BOSTON — A LAWYER for a Christian Science couple argued before Massachusetts' highest court Tuesday that the 1990 trial of David and Ginger Twitchell should never have occurred, because a "spiritual-treatment provision" in Massachusetts law shielded them from prosecution in connection with the death of their son.
After a five-day illness in 1986, Robyn Twitchell died from what was later diagnosed as a bowel obstruction caused by a birth defect. Mr. and Mrs. Twitchell were convicted by a jury of involuntary manslaughter because they relied on prayer rather than conventional medicine to heal the 2-1/2-year-old boy. They were sentenced to 10 years' probation and must get periodic medical checkups for their remaining three children.
In his appeal of the conviction, lawyer Steven Umin also contended to the seven justices on the state's Supreme Judicial Court that, even if the prosecution of the Twitchells were authorized, rulings by the trial judge violated the couple's constitutional rights to due process and to freedom from state interference in religion.
Arguing for the government, assistant district attorney Marcy Cass claimed that the spiritual treatment provision in a child-neglect statute does not bar prosecution of parents under a separate manslaughter statute when, in the government's view, parents have failed to protect their children adequately against serious health risks.
A central issue in the arguments, which lasted less than an hour, was the relationship between the child-neglect and manslaughter statutes. The former provides that a "child shall not be deemed to be neglected or lack proper physical care for the sole reason that he is being provided remedial treatment by spiritual means alone...."
Massachusetts' manslaughter statute, for its part, punishes "wanton and reckless" conduct that results in death. The prosecution contends that, in failing to get medical attention for Robyn in light of what the state claims was the "obvious" seriousness of the boy's condition, his parents were criminally reckless. Ms. Cass said the Twitchells should have realized that the spiritual-treatment exemption in the neglect statute could not be "read into" the manslaughter law.
According to the Twitchells' lawyers, however, the neglect statute gives Massachusetts parents the option to obtain spiritual, rather than medical, care for their children. Since the Twitchells were relying on spiritual treatment and therefore had no obligation to take Robyn to a doctor, these lawyers say, they did not breach any "duty" in a way that was "wanton and reckless."
Moreover, the Twitchells' lawyers assert, trial Judge Sandra Hamlin in effect "rewrote" and "trivialized" the neglect statute when she ruled that the spiritual treatment provision does not apply to serious health risks. In applying this "novel" interpretation of the statute retroactively to the Twitchells, defense lawyers say, the judge denied the couple "fair warning" that their conduct could subject them to prosecution.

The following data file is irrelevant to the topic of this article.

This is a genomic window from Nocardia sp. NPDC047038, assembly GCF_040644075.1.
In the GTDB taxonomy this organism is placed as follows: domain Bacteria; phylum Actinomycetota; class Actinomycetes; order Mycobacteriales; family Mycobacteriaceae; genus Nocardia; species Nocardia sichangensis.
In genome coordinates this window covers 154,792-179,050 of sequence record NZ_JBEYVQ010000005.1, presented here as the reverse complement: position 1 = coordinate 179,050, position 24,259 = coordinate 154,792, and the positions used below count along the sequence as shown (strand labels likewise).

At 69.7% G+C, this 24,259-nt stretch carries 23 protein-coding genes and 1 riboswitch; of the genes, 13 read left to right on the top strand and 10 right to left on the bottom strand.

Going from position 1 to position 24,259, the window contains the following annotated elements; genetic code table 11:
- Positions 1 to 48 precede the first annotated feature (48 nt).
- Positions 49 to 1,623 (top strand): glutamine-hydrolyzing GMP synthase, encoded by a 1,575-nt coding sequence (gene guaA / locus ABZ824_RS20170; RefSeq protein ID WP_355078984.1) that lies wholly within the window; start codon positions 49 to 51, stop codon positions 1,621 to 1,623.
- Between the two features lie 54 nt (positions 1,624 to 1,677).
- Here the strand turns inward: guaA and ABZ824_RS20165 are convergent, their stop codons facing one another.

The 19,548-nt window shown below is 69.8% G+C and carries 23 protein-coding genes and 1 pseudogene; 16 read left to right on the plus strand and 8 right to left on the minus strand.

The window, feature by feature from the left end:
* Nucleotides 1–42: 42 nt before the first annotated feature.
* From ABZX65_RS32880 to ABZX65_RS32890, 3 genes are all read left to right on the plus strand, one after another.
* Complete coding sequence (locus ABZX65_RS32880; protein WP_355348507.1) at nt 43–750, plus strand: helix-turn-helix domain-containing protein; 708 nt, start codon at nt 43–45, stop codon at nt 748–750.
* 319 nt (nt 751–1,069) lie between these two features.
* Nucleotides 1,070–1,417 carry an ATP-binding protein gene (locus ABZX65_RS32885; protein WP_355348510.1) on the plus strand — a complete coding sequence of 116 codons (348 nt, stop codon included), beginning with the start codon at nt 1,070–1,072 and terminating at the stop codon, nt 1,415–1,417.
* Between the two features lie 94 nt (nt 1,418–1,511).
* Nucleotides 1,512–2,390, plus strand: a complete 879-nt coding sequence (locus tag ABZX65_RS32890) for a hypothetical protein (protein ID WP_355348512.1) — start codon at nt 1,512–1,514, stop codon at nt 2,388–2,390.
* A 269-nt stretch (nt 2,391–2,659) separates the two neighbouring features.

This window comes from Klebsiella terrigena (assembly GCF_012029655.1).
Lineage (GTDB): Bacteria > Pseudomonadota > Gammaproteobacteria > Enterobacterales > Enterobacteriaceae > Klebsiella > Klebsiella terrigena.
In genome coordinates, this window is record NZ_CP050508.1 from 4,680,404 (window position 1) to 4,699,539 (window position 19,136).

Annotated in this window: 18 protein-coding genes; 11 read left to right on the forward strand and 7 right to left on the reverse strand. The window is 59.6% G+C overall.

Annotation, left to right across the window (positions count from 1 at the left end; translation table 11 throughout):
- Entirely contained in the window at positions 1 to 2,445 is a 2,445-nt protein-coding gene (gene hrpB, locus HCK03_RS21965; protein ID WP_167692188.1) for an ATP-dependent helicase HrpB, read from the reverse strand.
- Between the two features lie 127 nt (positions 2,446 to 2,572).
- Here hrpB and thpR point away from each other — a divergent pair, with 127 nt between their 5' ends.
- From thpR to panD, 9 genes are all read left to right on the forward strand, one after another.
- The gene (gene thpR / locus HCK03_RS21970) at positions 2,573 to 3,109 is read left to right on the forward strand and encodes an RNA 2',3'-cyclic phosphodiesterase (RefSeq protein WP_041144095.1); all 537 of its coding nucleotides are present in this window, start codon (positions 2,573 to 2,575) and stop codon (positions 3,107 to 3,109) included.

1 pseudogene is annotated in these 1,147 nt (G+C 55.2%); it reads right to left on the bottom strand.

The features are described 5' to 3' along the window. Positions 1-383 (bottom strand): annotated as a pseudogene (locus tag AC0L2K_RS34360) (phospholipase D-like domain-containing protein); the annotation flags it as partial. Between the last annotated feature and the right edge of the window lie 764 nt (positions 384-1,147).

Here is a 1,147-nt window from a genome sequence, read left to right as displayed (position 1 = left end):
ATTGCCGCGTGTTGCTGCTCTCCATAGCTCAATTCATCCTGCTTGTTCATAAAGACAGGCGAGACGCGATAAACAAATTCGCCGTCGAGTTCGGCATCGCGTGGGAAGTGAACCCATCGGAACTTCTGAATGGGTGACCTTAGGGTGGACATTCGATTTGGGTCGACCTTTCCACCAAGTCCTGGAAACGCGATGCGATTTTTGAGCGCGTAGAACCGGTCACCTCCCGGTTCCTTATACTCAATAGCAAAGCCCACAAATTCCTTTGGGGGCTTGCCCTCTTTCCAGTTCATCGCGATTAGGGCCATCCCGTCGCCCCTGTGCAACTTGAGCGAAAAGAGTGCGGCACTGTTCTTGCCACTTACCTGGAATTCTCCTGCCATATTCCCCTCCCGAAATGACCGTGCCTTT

(Last year the Florida Supreme Court reversed the manslaughter conviction of a Christian Science couple in comparable circumstances, holding that two ambiguous and conflicting statutes "created a trap" for the parents that violated due process. In 1990 a Minnesota court dismissed an indictment of Christian Science parents on similar grounds.)
THE two sides also disagree on whether the Twitchell's conduct during their son's illness should be judged by the standard of the "reasonable Christian Scientist" or simply the "reasonable person," without regard to their Christian Science beliefs. In contending for the latter standard, the government claims that "reasonable" parents, seeing Robyn's condition, would have called a doctor. But Mr. Umin said the Twitchells, who "called on the full healing resources of the Christian Science community," acted
In its brief and arguments, as at the trial, the prosecution insists that the child's condition deteriorated rather steadily and that he was in great pain. This assertion was contradicted at trial, however, by substantial eyewitness testimony that the boy's condition fluctuated greatly, at times seeming almost normal; that he only intermittently exhibited disturbing symptoms; and that there were few signs of an imminent crisis.
On the issue of religious freedom, the Twitchells' lawyers argue that the state put Christian Science on trial, in violation of the United States and Massachusetts constitutions. They point to the trial prosecutor's lengthy questioning of Christian Science witnesses as to their religious beliefs - often, Umin said, in "sarcastic" tones calculated to ridicule their views. Prosecutors deny this characterization of their tactics.
A decision is not expected for several months.